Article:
We published a similar article at our website last year. But the number of checked projects grows and we find it reasonable to update this list once a year. So let's start.
We are friendly to open-source projects. We do our best to let their authors know about defects we find and grant them temporary free licenses for our tool if necessary.
I would like to remind the readers once again that we have developed a lightweight code analyzer CppCat. Its diagnostic capabilities are very similar to those of PVS-Studio, but it is not intended for team work. The important thing is that the demo version is full-function and can be used without any limitations for 7 days. This time is quite enough to check an average open-source project. To learn more about CppCat and the differences between it and PVS-Studio, please see the article "An Alternative to PVS-Studio at $250".
Below is a list of open-source projects we have checked by now with PVS-Studio:
- 64-bit Loki library check. (September 2009)
- WinMerge check (October 2010), second check (March 2012)
- Notepad++ check (November 2010), second check (February 2012)
- Fennec Media Project check (November 2010)
- qutIM check (November 2010)
- TortoiseSVN check (December 2010), second check (June 2013)
- Ultimate Toolbox check (December 2010)
- Intel IPP Samples check (January 2011), second check (October 2011), third check (April 2012)
- Miranda IM check (March 2011)
- Chromium check (May 2011), second check (October 2011), third check (August 2013), fourth check (December 2013)
- QT check (July 2011)
- Apache HTTP Server check (July 2011)
- Intel Energy Checker SDK check (July 2011)
- Clang check (August 2011), second check (August 2012)
- ReactOS check (September 2011), second check (April 2013)
- Doom 3 check (November 2011)
- Firefox check (December 2011)
- Quake III Arena GPL check (February 2012)
- TrinityCore check (February 2012)
- Dolphin-emu check (February 2012)
- Blender check (April 2012)
- MAME check (July 2012)
- Trans-Proteomic Pipeline check (August 2012), second check (September 2013)
- This one is not open-source, but still useful to everyone. Visual C++ libraries check (September 2012)
- Tor check (November 2012)
- OpenSSL check (December 2012)
- Casablanca check (March 2013)
- OpenCV check (March 2013)
- Windows 8 Driver Samples check (April 2013)
- This one is not open-source, but still useful to everyone. C++Builder header files check (May 2013)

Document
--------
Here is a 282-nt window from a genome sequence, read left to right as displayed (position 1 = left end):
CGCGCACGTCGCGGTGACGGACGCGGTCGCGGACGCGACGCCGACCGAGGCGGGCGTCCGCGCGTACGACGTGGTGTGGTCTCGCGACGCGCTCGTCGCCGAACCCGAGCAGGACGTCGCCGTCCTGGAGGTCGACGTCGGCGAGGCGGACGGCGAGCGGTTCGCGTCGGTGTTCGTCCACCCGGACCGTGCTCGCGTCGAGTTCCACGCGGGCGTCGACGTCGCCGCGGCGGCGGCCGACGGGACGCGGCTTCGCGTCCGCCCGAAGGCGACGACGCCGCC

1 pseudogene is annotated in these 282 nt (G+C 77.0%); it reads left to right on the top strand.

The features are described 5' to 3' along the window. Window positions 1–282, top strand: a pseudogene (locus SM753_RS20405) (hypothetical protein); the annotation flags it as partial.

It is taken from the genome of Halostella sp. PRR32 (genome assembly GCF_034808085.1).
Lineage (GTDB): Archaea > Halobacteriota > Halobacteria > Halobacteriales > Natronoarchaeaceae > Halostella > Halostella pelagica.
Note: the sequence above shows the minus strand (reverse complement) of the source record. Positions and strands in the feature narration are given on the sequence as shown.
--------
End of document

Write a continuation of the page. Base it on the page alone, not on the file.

- NetXMS check (May 2013)
- Multi Theft Auto check (August 2013)
- Boost check (August 2013)
- OpenMS check (September 2013)
- VirtualDub check (October 2013)
- Geant4 check (November 2013)
- PostgreSQL check (December 2013)
- Source SDK check (January 2014)
- Various small projects we didn't write about.
It's not entirely without any reward that we check all these projects. The reports we publish serve as an advertisement for our tools and our company. We make no secret of it. But I believe it's the best advertisement you've ever seen! PVS-Studio/CppCat does help the open-source community.
You may notice that the above mentioned articles are very different in size. Well, there is an explanation to that. For example, when writing the first article about ReactOS, our analyzer had much fewer diagnostic rules than at the time of the second check. Within the time period between the two checks, the tool has learned to find several times more bugs. Because of that, our articles reporting analysis results will only grow larger in time. Now we have to skip numerous bugs that don't look too impressive and convincing in order not to turn an article into a reference book.
We also keep a bug database at our website. I think many of you will find it interesting wandering about it. But what's most interesting, you can use it as a resource to work out coding standards and new recommendations for textbooks and articles on programming. It is now waiting for its McConnell to come and use it as soil to raise a book of the "50 Tips on How Not to Drop a Clanger" style.